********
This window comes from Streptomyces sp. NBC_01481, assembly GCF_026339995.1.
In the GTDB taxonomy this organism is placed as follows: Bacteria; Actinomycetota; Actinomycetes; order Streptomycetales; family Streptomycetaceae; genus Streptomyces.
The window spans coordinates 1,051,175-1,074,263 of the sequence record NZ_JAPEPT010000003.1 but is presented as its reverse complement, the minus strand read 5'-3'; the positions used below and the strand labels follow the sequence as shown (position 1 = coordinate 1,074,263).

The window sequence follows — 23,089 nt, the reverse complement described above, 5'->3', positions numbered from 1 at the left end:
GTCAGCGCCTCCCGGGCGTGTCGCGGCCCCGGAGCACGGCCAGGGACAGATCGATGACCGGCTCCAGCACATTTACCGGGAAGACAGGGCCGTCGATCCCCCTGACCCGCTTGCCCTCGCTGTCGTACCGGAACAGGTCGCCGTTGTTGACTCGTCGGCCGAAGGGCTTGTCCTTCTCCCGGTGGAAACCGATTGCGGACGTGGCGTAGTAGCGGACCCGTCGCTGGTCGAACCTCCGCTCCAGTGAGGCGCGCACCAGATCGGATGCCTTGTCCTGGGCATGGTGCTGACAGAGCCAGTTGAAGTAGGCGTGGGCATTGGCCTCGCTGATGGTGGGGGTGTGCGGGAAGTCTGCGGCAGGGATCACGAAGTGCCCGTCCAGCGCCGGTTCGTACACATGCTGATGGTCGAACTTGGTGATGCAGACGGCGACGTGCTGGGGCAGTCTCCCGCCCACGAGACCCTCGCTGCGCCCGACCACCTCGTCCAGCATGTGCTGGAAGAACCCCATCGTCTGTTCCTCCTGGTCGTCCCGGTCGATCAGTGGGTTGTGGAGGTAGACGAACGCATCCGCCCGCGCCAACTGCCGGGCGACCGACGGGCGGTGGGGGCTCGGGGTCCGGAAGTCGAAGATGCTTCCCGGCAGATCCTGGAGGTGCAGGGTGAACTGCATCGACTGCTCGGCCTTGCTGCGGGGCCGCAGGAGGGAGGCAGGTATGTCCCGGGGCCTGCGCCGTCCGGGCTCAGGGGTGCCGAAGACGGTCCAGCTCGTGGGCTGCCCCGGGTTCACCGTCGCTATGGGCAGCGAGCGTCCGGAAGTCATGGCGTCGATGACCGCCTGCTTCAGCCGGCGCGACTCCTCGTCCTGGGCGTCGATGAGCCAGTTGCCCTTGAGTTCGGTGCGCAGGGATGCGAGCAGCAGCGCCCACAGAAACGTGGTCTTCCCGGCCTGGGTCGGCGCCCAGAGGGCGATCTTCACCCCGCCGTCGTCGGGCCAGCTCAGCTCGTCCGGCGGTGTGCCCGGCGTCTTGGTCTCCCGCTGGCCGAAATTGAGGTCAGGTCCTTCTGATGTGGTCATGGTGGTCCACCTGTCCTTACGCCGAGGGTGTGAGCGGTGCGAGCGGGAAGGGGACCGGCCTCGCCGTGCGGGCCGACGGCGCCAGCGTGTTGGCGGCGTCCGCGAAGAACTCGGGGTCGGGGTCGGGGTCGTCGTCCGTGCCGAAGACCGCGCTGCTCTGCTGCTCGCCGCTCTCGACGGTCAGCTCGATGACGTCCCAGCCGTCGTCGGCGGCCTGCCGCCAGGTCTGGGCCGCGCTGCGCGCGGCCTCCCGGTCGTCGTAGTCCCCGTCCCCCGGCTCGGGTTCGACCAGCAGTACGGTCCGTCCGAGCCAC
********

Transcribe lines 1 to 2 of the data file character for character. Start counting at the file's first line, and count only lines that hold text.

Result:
This window comes from Streptomyces sp. NBC_01481, assembly GCF_026339995.1.
In the GTDB taxonomy this organism is placed as follows: Bacteria; Actinomycetota; Actinomycetes; order Streptomycetales; family Streptomycetaceae; genus Streptomyces.